Travel costs on the permission of leave are paid from state funds if the permission has been granted due to a close relative’s serious illness. Also the travels during the first leave and always when it is 6 months since the last return are paid by the state. Then the cheapest way of travel must be used. A prisoner may not leave the Nordic countries. - PS
Juha Veikko Valjakkala (born June 13, 1965) became a part of Finnish and Swedish crime history in 1988 when he was convicted of the murder of a family of three at a cemetery in the northern Swedish community of Åmsele.The series of events that led to the murders began when the 22-year-old Valjakkala was released from a prison in Turku on May 1, 1988, after which he started wandering through Sweden and Finland with his 21-year-old girlfriend Marita Routalammi.On July 3 they arrived in Åmsele. After nightfall Valjakkala stole a bicycle. He was pursued by Sten Nilsson and his 15-year-old son Fredrik. The chase ended at a cemetery where Sten and Fredrik Nilsson were both shot by Valjakkala with a shotgun. Later Sten's wife and Fredrik's mother, Ewa Nilsson, went looking for the two and was stabbed to death by Valjakkala outside the cemetery. Valjakkala and Routalammi were caught in Odense, Denmark just over a week later.Valjakkala was given a life sentence on three counts of murder, while Routalammi got off with two years for complicity in assault and battery. Routalammi was released after serving half of her time, and Valjakkala was transferred to Finland to serve out the rest of his sentence.In April 1994 Valjakkala fled the Riihimäki prison where he was being held. He took a teacher as a hostage, but he was apprehended nearby and the hostage escaped the situation unscathed. He has also tried to escape once in 1991. - Wiki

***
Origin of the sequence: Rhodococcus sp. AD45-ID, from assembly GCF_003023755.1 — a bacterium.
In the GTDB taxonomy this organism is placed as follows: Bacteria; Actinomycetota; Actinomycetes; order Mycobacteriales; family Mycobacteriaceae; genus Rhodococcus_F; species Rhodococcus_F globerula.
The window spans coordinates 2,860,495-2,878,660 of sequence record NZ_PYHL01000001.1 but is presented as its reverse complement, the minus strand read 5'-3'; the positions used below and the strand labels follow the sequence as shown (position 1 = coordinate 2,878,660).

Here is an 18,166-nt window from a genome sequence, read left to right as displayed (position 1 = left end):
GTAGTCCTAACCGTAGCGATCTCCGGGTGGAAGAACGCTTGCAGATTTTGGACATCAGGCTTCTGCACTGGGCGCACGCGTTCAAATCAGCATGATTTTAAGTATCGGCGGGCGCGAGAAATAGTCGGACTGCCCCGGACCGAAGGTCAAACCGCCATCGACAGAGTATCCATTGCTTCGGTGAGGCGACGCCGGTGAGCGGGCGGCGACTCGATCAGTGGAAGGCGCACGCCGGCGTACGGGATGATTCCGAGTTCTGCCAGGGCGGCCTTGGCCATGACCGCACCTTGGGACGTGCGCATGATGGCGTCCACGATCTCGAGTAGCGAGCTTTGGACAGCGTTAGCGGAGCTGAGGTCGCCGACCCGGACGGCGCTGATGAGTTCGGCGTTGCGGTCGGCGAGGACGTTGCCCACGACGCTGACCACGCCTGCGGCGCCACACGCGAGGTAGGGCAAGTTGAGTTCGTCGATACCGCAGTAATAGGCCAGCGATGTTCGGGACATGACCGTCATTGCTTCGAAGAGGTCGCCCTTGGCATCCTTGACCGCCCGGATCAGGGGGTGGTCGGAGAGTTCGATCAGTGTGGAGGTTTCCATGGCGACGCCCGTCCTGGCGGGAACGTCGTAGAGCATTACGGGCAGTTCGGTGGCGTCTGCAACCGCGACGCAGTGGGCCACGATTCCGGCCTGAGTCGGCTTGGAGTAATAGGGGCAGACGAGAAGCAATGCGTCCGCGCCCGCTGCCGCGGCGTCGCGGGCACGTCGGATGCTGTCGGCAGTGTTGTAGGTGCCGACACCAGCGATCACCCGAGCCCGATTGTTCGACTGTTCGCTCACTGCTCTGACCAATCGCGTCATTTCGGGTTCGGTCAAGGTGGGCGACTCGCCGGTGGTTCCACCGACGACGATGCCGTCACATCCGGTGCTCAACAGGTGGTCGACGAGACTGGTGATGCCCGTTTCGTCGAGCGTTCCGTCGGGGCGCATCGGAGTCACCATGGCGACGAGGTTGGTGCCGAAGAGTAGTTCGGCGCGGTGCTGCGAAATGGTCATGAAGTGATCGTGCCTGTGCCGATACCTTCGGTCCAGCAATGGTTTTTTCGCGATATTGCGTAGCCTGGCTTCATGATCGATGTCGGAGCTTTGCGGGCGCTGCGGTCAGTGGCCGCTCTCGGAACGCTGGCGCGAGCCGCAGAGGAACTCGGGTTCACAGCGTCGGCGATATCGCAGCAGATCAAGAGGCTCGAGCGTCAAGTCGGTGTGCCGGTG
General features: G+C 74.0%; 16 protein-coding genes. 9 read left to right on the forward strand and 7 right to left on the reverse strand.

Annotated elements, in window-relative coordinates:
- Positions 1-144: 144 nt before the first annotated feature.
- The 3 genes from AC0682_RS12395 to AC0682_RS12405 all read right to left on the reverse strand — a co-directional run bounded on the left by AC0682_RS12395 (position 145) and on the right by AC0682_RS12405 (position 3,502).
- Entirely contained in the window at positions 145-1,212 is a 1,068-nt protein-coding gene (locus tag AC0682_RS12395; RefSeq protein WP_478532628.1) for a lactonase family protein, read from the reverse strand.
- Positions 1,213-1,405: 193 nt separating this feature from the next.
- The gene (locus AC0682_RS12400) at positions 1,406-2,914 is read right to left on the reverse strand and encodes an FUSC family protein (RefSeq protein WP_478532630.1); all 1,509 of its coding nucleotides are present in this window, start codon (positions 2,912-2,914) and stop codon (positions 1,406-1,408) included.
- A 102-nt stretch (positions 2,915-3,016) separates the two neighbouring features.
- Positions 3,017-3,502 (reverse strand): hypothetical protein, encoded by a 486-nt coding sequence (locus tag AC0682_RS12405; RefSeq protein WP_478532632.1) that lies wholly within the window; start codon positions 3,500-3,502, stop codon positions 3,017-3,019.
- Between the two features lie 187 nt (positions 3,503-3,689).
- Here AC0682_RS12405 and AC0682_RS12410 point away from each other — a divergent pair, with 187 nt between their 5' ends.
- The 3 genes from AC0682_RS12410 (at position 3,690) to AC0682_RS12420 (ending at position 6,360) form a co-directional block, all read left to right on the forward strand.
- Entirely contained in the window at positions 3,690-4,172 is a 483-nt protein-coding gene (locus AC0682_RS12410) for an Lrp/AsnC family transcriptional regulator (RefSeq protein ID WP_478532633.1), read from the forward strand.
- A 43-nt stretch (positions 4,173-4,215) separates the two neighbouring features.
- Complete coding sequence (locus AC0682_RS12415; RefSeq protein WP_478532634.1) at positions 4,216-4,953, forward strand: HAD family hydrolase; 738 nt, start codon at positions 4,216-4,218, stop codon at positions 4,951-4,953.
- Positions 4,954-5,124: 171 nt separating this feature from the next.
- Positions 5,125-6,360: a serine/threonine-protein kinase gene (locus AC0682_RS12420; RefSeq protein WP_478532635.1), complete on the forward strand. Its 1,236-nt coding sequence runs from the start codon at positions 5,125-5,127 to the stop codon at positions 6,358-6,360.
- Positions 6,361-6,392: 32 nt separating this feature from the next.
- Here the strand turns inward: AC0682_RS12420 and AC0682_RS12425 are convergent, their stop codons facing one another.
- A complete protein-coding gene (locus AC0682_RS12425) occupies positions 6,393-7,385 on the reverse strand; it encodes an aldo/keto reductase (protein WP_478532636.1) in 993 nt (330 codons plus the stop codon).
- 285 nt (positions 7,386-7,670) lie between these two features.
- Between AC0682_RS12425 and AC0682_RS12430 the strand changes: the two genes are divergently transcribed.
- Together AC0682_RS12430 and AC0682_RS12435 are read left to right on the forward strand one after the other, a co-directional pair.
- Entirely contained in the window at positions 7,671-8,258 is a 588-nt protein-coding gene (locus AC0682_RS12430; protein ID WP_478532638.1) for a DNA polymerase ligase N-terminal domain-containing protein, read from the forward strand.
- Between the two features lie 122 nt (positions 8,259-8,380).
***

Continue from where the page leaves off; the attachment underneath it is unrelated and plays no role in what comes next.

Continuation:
If he is caught, his punishment would only be an additional 20 days which means nothing since he is serving a life sentence. for those familiar, a life sentence in Finland is about 12 years. He has already served 18 years and was waiting for a Presidential pardon. It might be that he got tired waiting.